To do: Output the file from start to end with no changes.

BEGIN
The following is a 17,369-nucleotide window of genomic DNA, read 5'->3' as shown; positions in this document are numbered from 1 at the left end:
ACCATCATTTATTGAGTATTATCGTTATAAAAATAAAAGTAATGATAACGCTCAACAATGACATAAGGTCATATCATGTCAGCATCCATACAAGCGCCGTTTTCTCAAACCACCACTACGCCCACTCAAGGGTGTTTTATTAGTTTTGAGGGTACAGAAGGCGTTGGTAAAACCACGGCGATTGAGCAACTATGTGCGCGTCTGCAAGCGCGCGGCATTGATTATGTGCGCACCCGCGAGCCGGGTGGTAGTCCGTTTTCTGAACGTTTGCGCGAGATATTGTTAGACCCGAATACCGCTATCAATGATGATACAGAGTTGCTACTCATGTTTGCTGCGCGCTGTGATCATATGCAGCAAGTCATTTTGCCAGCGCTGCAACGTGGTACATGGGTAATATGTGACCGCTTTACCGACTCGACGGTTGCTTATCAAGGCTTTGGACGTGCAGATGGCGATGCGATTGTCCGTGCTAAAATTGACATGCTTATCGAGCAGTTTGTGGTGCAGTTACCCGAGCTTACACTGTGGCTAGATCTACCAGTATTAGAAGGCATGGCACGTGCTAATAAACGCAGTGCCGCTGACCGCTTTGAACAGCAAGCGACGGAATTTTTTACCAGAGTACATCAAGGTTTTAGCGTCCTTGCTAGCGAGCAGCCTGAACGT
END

The following is a 17,369-nucleotide window of genomic DNA, read 5'->3' as shown; positions in this document are numbered from 1 at the left end:
ACCATCATTTATTGAGTATTATCGTTATAAAAATAAAAGTAATGATAACGCTCAACAATGACATAAGGTCATATCATGTCAGCATCCATACAAGCGCCGTTTTCTCAAACCACCACTACGCCCACTCAAGGGTGTTTTATTAGTTTTGAGGGTACAGAAGGCGTTGGTAAAACCACGGCGATTGAGCAACTATGTGCGCGTCTGCAAGCGCGCGGCATTGATTATGTGCGCACCCGCGAGCCGGGTGGTAGTCCGTTTTCTGAACGTTTGCGCGAGATATTGTTAGACCCGAATACCGCTATCAATGATGATACAGAGTTGCTACTCATGTTTGCTGCGCGCTGTGATCATATGCAGCAAGTCATTTTGCCAGCGCTGCAACGTGGTACATGGGTAATATGTGACCGCTTTACCGACTCGACGGTTGCTTATCAAGGCTTTGGACGTGCAGATGGCGATGCGATTGTCCGTGCTAAAATTGACATGCTTATCGAGCAGTTTGTGGTGCAGTTACCCGAGCTTACACTGTGGCTAGATCTACCAGTATTAGAAGGCATGGCACGTGCTAATAAACGCAGTGCCGCTGACCGCTTTGAACAGCAAGCGACGGAATTTTTTACCAGAGTACATCAAGGTTTTAGCGTCCTTGCTAGCGAGCAGCCTGAACGT